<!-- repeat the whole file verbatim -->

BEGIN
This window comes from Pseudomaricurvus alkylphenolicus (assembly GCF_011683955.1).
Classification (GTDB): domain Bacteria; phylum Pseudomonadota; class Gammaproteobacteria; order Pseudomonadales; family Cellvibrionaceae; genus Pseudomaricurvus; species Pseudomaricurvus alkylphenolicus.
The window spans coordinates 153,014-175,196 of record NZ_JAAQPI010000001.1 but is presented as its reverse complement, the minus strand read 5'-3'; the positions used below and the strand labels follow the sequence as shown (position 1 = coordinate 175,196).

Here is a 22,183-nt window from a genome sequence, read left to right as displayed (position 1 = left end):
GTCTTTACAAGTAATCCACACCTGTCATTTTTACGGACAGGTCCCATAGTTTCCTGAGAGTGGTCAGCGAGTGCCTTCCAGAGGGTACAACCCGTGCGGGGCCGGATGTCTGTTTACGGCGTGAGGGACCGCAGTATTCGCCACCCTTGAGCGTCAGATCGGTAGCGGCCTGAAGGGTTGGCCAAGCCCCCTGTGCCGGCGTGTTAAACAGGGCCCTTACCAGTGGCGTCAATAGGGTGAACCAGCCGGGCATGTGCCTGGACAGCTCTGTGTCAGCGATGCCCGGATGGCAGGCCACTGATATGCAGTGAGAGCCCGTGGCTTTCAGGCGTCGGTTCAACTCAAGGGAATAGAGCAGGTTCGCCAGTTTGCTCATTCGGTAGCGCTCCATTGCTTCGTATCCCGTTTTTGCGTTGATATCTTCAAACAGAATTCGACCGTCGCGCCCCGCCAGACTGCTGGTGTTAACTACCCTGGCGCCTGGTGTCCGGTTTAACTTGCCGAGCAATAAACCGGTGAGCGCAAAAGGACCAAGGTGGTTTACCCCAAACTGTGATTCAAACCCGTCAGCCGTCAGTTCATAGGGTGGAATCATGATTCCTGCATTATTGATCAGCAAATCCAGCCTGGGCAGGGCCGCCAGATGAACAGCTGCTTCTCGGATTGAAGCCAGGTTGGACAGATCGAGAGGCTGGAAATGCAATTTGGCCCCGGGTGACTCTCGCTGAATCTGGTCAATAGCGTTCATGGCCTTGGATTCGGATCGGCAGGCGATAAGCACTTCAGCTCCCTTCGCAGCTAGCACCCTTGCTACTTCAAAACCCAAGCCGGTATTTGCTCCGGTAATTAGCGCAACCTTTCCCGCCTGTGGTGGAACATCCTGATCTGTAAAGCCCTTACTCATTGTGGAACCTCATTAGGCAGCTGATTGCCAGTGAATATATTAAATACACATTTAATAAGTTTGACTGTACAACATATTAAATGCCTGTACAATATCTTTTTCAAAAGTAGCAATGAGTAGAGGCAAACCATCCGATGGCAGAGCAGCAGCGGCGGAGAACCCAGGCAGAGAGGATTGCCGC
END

This window comes from Pseudomaricurvus alkylphenolicus (assembly GCF_011683955.1).
Classification (GTDB): domain Bacteria; phylum Pseudomonadota; class Gammaproteobacteria; order Pseudomonadales; family Cellvibrionaceae; genus Pseudomaricurvus; species Pseudomaricurvus alkylphenolicus.
The window spans coordinates 153,014-175,196 of record NZ_JAAQPI010000001.1 but is presented as its reverse complement, the minus strand read 5'-3'; the positions used below and the strand labels follow the sequence as shown (position 1 = coordinate 175,196).

Here is a 22,183-nt window from a genome sequence, read left to right as displayed (position 1 = left end):
GTCTTTACAAGTAATCCACACCTGTCATTTTTACGGACAGGTCCCATAGTTTCCTGAGAGTGGTCAGCGAGTGCCTTCCAGAGGGTACAACCCGTGCGGGGCCGGATGTCTGTTTACGGCGTGAGGGACCGCAGTATTCGCCACCCTTGAGCGTCAGATCGGTAGCGGCCTGAAGGGTTGGCCAAGCCCCCTGTGCCGGCGTGTTAAACAGGGCCCTTACCAGTGGCGTCAATAGGGTGAACCAGCCGGGCATGTGCCTGGACAGCTCTGTGTCAGCGATGCCCGGATGGCAGGCCACTGATATGCAGTGAGAGCCCGTGGCTTTCAGGCGTCGGTTCAACTCAAGGGAATAGAGCAGGTTCGCCAGTTTGCTCATTCGGTAGCGCTCCATTGCTTCGTATCCCGTTTTTGCGTTGATATCTTCAAACAGAATTCGACCGTCGCGCCCCGCCAGACTGCTGGTGTTAACTACCCTGGCGCCTGGTGTCCGGTTTAACTTGCCGAGCAATAAACCGGTGAGCGCAAAAGGACCAAGGTGGTTTACCCCAAACTGTGATTCAAACCCGTCAGCCGTCAGTTCATAGGGTGGAATCATGATTCCTGCATTATTGATCAGCAAATCCAGCCTGGGCAGGGCCGCCAGATGAACAGCTGCTTCTCGGATTGAAGCCAGGTTGGACAGATCGAGAGGCTGGAAATGCAATTTGGCCCCGGGTGACTCTCGCTGAATCTGGTCAATAGCGTTCATGGCCTTGGATTCGGATCGGCAGGCGATAAGCACTTCAGCTCCCTTCGCAGCTAGCACCCTTGCTACTTCAAAACCCAAGCCGGTATTTGCTCCGGTAATTAGCGCAACCTTTCCCGCCTGTGGTGGAACATCCTGATCTGTAAAGCCCTTACTCATTGTGGAACCTCATTAGGCAGCTGATTGCCAGTGAATATATTAAATACACATTTAATAAGTTTGACTGTACAACATATTAAATGCCTGTACAATATCTTTTTCAAAAGTAGCAATGAGTAGAGGCAAACCATCCGATGGCAGAGCAGCAGCGGCGGAGAACCCAGGCAGAGAGGATTGCCGC